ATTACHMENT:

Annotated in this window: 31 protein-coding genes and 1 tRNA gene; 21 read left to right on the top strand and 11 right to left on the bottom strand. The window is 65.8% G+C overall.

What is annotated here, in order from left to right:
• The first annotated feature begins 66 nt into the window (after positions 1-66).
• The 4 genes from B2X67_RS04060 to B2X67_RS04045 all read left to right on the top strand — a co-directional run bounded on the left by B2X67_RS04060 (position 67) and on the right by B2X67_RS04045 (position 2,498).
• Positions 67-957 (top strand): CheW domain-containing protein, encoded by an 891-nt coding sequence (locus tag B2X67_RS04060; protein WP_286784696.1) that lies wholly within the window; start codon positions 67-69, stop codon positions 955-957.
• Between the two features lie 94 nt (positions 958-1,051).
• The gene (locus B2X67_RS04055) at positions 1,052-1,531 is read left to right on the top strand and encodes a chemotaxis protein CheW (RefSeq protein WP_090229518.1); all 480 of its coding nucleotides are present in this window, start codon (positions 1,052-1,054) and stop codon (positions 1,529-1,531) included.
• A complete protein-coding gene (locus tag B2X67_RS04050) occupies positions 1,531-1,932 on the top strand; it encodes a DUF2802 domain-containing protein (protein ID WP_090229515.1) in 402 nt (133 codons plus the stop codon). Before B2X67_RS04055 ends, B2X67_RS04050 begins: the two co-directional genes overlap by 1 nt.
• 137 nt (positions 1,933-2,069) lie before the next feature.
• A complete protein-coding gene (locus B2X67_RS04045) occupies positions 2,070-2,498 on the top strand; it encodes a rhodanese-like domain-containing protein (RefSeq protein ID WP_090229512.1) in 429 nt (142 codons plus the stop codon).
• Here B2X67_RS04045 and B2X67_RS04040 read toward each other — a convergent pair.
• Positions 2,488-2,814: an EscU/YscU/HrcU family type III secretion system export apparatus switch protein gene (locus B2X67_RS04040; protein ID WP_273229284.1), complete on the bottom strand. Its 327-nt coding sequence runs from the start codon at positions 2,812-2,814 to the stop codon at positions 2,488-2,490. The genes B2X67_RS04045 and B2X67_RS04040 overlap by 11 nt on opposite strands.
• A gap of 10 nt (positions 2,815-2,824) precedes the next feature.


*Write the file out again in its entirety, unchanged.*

Annotated in this window: 31 protein-coding genes and 1 tRNA gene; 21 read left to right on the top strand and 11 right to left on the bottom strand. The window is 65.8% G+C overall.

What is annotated here, in order from left to right:
• The first annotated feature begins 66 nt into the window (after positions 1-66).
• The 4 genes from B2X67_RS04060 to B2X67_RS04045 all read left to right on the top strand — a co-directional run bounded on the left by B2X67_RS04060 (position 67) and on the right by B2X67_RS04045 (position 2,498).
• Positions 67-957 (top strand): CheW domain-containing protein, encoded by an 891-nt coding sequence (locus tag B2X67_RS04060; protein WP_286784696.1) that lies wholly within the window; start codon positions 67-69, stop codon positions 955-957.
• Between the two features lie 94 nt (positions 958-1,051).
• The gene (locus B2X67_RS04055) at positions 1,052-1,531 is read left to right on the top strand and encodes a chemotaxis protein CheW (RefSeq protein WP_090229518.1); all 480 of its coding nucleotides are present in this window, start codon (positions 1,052-1,054) and stop codon (positions 1,529-1,531) included.
• A complete protein-coding gene (locus tag B2X67_RS04050) occupies positions 1,531-1,932 on the top strand; it encodes a DUF2802 domain-containing protein (protein ID WP_090229515.1) in 402 nt (133 codons plus the stop codon). Before B2X67_RS04055 ends, B2X67_RS04050 begins: the two co-directional genes overlap by 1 nt.
• 137 nt (positions 1,933-2,069) lie before the next feature.
• A complete protein-coding gene (locus B2X67_RS04045) occupies positions 2,070-2,498 on the top strand; it encodes a rhodanese-like domain-containing protein (RefSeq protein ID WP_090229512.1) in 429 nt (142 codons plus the stop codon).
• Here B2X67_RS04045 and B2X67_RS04040 read toward each other — a convergent pair.
• Positions 2,488-2,814: an EscU/YscU/HrcU family type III secretion system export apparatus switch protein gene (locus B2X67_RS04040; protein ID WP_273229284.1), complete on the bottom strand. Its 327-nt coding sequence runs from the start codon at positions 2,812-2,814 to the stop codon at positions 2,488-2,490. The genes B2X67_RS04045 and B2X67_RS04040 overlap by 11 nt on opposite strands.
• A gap of 10 nt (positions 2,815-2,824) precedes the next feature.